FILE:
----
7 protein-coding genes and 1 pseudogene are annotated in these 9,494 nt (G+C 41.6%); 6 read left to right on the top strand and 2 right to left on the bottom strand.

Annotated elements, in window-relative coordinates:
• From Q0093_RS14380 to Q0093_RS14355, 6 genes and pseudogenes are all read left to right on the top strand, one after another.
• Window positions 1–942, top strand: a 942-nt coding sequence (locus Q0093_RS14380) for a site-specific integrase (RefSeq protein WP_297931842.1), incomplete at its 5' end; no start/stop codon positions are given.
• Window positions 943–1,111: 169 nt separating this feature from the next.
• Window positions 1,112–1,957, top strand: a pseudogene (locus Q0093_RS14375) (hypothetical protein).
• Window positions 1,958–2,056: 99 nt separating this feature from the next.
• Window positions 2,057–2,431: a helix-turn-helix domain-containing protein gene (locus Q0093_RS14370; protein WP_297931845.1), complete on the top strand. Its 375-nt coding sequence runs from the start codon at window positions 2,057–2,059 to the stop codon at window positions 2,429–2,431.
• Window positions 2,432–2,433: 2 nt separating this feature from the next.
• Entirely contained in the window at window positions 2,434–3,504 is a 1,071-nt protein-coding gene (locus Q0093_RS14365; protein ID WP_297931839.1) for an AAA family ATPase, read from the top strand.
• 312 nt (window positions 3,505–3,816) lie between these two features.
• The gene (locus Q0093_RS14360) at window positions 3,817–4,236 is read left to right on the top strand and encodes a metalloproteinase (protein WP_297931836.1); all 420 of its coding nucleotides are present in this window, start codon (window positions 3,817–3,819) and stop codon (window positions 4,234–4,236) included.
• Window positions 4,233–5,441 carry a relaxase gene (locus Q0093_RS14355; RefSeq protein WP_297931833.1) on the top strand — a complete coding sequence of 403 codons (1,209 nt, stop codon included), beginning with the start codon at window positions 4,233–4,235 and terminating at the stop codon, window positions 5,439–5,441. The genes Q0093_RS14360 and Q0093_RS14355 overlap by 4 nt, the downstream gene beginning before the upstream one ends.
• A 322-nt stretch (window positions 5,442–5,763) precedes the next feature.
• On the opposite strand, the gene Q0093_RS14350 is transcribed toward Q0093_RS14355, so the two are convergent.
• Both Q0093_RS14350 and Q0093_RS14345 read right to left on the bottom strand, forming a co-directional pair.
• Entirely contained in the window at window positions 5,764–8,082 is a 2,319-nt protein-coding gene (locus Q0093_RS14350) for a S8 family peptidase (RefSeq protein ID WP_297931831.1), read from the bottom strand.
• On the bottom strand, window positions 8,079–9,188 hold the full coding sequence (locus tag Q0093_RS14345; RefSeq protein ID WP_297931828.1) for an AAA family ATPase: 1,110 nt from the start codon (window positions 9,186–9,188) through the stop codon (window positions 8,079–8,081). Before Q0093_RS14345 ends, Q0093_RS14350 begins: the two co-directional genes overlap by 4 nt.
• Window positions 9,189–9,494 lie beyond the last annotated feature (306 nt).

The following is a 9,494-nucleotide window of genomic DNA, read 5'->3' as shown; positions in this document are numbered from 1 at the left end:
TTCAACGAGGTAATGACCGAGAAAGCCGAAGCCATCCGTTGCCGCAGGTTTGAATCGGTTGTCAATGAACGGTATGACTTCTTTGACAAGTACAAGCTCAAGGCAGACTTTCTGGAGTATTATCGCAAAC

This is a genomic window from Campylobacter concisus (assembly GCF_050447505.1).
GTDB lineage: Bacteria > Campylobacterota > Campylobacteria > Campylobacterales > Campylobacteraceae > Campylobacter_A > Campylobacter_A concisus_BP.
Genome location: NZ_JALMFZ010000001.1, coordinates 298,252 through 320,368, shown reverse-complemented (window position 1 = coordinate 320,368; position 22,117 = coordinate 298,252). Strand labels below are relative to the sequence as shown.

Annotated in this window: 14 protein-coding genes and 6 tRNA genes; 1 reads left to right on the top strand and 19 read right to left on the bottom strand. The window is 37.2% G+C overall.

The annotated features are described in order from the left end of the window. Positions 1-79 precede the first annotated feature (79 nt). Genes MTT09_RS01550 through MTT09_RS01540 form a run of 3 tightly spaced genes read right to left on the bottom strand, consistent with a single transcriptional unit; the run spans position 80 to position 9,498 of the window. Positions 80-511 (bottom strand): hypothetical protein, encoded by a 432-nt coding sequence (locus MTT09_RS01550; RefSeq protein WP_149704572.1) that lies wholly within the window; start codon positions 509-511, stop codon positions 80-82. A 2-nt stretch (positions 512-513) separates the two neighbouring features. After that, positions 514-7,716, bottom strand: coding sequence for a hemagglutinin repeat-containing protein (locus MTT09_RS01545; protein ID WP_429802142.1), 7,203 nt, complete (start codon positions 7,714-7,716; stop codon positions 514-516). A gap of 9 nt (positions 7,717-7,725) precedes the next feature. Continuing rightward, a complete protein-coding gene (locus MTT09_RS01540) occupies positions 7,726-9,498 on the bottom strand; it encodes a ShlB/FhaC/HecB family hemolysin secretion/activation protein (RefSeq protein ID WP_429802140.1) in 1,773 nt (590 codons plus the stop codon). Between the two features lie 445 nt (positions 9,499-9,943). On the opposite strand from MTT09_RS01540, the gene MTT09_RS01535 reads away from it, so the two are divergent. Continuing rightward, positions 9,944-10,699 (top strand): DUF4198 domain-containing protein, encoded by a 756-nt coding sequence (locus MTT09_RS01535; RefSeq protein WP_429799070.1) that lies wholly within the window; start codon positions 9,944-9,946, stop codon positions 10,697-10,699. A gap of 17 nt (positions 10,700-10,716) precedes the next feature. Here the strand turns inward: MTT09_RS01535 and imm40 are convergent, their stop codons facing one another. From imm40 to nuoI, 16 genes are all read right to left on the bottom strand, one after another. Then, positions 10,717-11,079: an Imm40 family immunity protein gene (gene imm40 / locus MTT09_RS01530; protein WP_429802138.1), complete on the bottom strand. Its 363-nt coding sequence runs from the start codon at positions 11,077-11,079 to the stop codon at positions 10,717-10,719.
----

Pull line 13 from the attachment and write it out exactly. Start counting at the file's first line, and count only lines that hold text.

• Window positions 4,233–5,441 carry a relaxase gene (locus Q0093_RS14355; RefSeq protein WP_297931833.1) on the top strand — a complete coding sequence of 403 codons (1,209 nt, stop codon included), beginning with the start codon at window positions 4,233–4,235 and terminating at the stop codon, window positions 5,439–5,441. The genes Q0093_RS14360 and Q0093_RS14355 overlap by 4 nt, the downstream gene beginning before the upstream one ends.